Creatine is a substance also manufactured by your liver, kidneys, and pancreas and it also occurs in natural foods like meat and fish. A lot of athletes take creatine supplements in order to increase strength and muscle volume. It's especially popular among strength and explosive power sports such as weightlifting, bodybuilding, sprinting etc. At the same time creatine hasn't been found to increase endurance or improve aerobic performance at all. Studies have shown that one third of of people don't react to creatine at all. Find more sports nutrition related topics at nutrition main.

Description: Creatine

  • Naturally creatine is produced from amino acids (L-arginine, glycine, and L-methionine) primarily in the kidneys and the liver. It is transported in the blood and helps to supply energy to your muscles.
  • About 95% of your total creatine is located in skeletal muscle.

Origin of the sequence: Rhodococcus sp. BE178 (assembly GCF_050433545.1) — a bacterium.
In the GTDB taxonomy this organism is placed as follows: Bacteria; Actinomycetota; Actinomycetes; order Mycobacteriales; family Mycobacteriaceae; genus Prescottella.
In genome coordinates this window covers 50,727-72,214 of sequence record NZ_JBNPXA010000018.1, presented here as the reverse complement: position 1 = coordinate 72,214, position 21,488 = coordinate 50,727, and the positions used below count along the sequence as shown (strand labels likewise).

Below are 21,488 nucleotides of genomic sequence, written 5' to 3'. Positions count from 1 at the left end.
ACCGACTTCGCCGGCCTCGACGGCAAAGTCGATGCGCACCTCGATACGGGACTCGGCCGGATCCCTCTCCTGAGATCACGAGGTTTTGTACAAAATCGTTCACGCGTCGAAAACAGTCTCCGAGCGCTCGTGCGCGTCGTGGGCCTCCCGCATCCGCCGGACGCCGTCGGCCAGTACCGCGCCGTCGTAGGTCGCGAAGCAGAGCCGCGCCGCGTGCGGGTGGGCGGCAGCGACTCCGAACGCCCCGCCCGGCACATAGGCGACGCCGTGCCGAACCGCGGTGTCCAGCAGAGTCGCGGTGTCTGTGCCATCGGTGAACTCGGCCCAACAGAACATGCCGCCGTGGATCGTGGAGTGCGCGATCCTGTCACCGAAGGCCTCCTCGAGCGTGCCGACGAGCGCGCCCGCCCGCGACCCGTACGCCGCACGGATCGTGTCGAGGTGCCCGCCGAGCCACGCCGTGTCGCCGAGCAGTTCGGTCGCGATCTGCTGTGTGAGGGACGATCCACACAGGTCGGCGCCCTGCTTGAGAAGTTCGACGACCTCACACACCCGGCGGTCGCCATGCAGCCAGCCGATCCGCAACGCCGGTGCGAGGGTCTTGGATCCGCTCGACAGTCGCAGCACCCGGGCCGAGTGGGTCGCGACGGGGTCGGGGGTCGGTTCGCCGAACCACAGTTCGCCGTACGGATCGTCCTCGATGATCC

• If you decide to supplement creatine, make sure you drink more water than usually.
  • Creatine supplements are often taken with large amounts of sugar (in order to let your body absorb the creatine better) and some creatine supplements come with more sugar than creatine (at the same price).
  • Stop supplementation if you experience any side effects.
  • Possible Side Effects:
    • Loss of appetite
    • Stomach discomfort
    • Diarrhea
    • Nausea

Advice: Creatine

  • People with kidney problems should not use creatine because it can affect kidney function.
  • The American College of Sports Medicine recommended that you shouldn't take creatine if you are under 18 years old.
  • About half of the stored creatine originates from food (fresh meat). That's why creatine supplements seem to be more effective on vegetarians.
  • Creatine has been associated with asthmatic symptoms and researchers warn against consumption by persons with allergies.
  • Due to a lack of scientific information it's not recommended to take creatine during pregnancy or breastfeeding.